Monday, August 12, 2013

Knowing and Not Knowing

One of the risks of taking on a long term project such as my work with the Codex Canadensis is that I find myself losing track of why I am doing this. I begin to wrestle with doubt. I ask myself: "What is the point?" And "Who cares anyway?" And I flounder with the answers I feel I must provide to an audience that isn't even there. Yet.

I do hope to show this work some day. And, having previously had public exhibitions of my work, I feel I must be prepared for the inevitable duties such an honour requires. There will, hopefully, be reviews. The local paper may want an interview. There might even be a spot on CBC radio, or, if it's a really slow news day, TV. I have learned that, in order not to appear a complete idiot in public, one should come prepared with sound bites and easily understood capsule descriptions.

I remember my first TV interview and the host repeatedly asking me the same question: "So, what makes a quilt art?" It was all I could do to stop myself from asking him if he was understanding impaired. To avoid such frustrating conversations, it helps to be really clear going in - to be able to do an "elevator pitch" if need be.
The other day I woke up at five A.M. thinking that I knew what I was doing after all. By transposing Louis Nicolas's flowing ink lines into painstaking stitch, I had to look closely at each and every mark. I don't think it's a stretch to say I have looked closer at these drawings than anyone, ever. Even Nicolas probably completed one of his drawings in a hour or so. It takes me 20-30 hours to reproduce a page.

Slowing down the process of image-making to such a degree affords insight, I believe. I have commented before on the preponderance of lolling tongues, gnashing teeth, fearsome eyes, and dangerous claws in Nicolas's images, and how that may reflect his fear of the wild, threatening New World he was encountering. That seems to be a fairly reasonable assumption, but what else can his drawings tell me?

I was trained as an art therapist and spent a couple of years working with a boy who had autism. It was too intense for him to draw outdoors, so we drew inside, from photographs. He particularly liked drawing animals, so we did lots of that. He was quite a skilled copyist and was very careful to make things the right shape and to include the exact number of whiskers or spots of a particular animal. But he had trouble relating the individual elements to each other, which gave his drawings a distorted, somewhat whimsical quality.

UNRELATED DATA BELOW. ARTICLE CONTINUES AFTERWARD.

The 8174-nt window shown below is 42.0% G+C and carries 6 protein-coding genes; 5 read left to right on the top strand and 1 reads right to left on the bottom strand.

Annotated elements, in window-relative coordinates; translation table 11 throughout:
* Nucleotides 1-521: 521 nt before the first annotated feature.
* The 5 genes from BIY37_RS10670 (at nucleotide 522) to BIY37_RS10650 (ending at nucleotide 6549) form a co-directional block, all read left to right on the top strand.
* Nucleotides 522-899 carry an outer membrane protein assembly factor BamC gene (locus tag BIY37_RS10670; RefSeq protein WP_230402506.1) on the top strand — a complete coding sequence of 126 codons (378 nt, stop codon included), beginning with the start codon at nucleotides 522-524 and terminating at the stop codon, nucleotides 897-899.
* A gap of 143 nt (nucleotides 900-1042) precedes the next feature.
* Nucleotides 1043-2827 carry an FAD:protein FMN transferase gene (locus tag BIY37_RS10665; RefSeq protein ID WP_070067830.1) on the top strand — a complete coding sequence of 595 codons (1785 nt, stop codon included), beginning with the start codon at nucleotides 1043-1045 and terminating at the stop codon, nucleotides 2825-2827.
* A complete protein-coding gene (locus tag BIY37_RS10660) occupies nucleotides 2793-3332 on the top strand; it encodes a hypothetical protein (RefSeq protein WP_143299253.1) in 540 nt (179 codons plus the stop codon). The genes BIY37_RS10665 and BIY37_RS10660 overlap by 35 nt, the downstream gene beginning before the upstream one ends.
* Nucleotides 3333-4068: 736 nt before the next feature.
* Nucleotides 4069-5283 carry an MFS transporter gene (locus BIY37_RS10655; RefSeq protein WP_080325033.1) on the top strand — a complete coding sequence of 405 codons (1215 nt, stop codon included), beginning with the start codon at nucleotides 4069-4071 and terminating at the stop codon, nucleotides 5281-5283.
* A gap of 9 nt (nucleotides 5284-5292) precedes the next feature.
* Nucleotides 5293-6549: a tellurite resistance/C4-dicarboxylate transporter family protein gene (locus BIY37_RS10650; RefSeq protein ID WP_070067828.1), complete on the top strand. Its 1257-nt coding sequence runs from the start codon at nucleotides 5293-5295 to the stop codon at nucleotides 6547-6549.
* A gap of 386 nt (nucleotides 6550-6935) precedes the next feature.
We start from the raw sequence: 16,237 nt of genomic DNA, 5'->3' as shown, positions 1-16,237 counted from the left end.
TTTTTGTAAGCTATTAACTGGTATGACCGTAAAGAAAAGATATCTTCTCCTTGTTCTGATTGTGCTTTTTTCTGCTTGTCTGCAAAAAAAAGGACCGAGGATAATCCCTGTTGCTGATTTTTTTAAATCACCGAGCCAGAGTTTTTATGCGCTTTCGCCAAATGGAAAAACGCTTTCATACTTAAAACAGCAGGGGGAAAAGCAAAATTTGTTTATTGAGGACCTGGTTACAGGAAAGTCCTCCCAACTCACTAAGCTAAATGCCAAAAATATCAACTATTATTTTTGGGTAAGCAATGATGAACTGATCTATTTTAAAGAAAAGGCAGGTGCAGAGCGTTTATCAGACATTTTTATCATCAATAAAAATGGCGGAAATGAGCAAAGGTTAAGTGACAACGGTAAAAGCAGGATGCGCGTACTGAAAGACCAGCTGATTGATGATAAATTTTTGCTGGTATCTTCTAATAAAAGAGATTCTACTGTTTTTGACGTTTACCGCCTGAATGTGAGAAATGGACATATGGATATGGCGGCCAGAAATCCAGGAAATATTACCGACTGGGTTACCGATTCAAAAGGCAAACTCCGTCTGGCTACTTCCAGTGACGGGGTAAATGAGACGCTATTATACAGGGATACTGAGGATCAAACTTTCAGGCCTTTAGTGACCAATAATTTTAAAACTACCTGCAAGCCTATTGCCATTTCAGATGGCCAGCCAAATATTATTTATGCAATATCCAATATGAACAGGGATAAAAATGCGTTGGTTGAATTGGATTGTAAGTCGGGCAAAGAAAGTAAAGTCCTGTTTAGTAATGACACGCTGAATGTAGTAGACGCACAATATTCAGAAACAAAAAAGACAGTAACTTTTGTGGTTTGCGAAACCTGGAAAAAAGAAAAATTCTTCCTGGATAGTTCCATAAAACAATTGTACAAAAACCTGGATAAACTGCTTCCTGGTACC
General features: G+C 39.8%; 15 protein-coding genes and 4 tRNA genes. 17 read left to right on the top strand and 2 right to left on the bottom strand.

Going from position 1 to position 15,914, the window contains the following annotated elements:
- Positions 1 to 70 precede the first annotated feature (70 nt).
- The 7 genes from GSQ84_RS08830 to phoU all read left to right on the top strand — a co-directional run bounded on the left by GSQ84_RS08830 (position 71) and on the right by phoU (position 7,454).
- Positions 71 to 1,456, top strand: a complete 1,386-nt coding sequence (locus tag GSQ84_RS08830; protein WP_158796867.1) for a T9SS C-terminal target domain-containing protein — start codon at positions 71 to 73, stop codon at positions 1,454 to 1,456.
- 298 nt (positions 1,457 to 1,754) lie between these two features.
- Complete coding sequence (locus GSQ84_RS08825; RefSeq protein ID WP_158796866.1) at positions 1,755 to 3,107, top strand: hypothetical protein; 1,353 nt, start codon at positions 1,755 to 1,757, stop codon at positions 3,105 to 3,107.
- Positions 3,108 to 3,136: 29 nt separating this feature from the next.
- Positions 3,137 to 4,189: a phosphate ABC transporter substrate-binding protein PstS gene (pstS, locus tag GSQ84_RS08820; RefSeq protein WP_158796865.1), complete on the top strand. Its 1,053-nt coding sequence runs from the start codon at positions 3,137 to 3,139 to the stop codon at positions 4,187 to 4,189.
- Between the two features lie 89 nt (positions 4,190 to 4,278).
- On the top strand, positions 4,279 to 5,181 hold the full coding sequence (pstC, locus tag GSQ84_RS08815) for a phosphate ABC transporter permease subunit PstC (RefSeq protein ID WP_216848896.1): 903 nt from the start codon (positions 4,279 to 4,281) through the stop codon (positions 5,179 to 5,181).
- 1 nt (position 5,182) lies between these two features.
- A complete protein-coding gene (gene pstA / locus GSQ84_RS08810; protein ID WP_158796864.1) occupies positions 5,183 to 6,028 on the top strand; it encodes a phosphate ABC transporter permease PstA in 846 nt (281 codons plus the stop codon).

I see something very similar in the drawings of Louis Nicolas. Considering that it is believed that he drew, as was commonly done at that time, from books of engravings, and that as a Jesuit he was well-educated, and certainly had instruction in drawing, it is surprising that his drawings in the Codex Canadensis are so inept. And I doubt that the clumsiness of his drawing is stylistic choice. Perhaps he had trouble with his eyes, but my thought is that he was somewhere on the autistism spectrum. This might explain a lot of things: his trouble with his superiors; his facility with languages (he wrote the first lexicon of Algonquin grammar); his fascination with categorizing (see this piece on Brain Pickings for an example); and the detached emotional tone of his writing.

Of course it is impossible to make a diagnosis from a drawing alone - equally important is what the artist says about it. But I do wonder.


  1. Anonymous10:51 PM

    I like your title for this posting, Knowing and Not Knowing. You are painstakingly recreating the drawings of a man who lived about three hundred years ago, which naturally leads you to ask, "What was he thinking while he made these drawings? Why did he draw them the way he did?" These are questions you ask of every single creator who has ever walked the Earth because there is a conundrum that we all must accept. Is it possible for a person to completely understand the meaning in a message, whether it is drawn, painted, sculpted, written. etc... Is absolutely flawless communication possible, where A sends a message and B grasps the meaning, as A intended it, exactly? It's interesting that you've chosen the drawings of a man of the church to work with because it is the church that first studied this philosophical question. When the early bible was translated from the original ancient languages into Latin and then English the translators had to wonder if some of the holiness would be Lost in Translation. Could it be possible to really understand what the original writers (or writer if you believe that God is the author) of the bible had written? This is where hermeneutics comes from. Anybody who has attempted to translate knows the problems. When you try to translate a word or phrase that has multiple meanings, sometimes it means that you have no choice but to guess which is the best. In the case where there is no exact equivalent you have to use an approximation. The translation then can never be an exact copy. It is a replica at best. So what was Louis Nicholas trying to tell us about the fauna of the New World through his drawings? We can guess (fearsome? wild?) but we will never know for sure.

  2. what a stunning project Heather & it's getting near completion, thank you for sharing !

  3. Wondering is the privilege of the artist. Fascinating thoughts, by the way.


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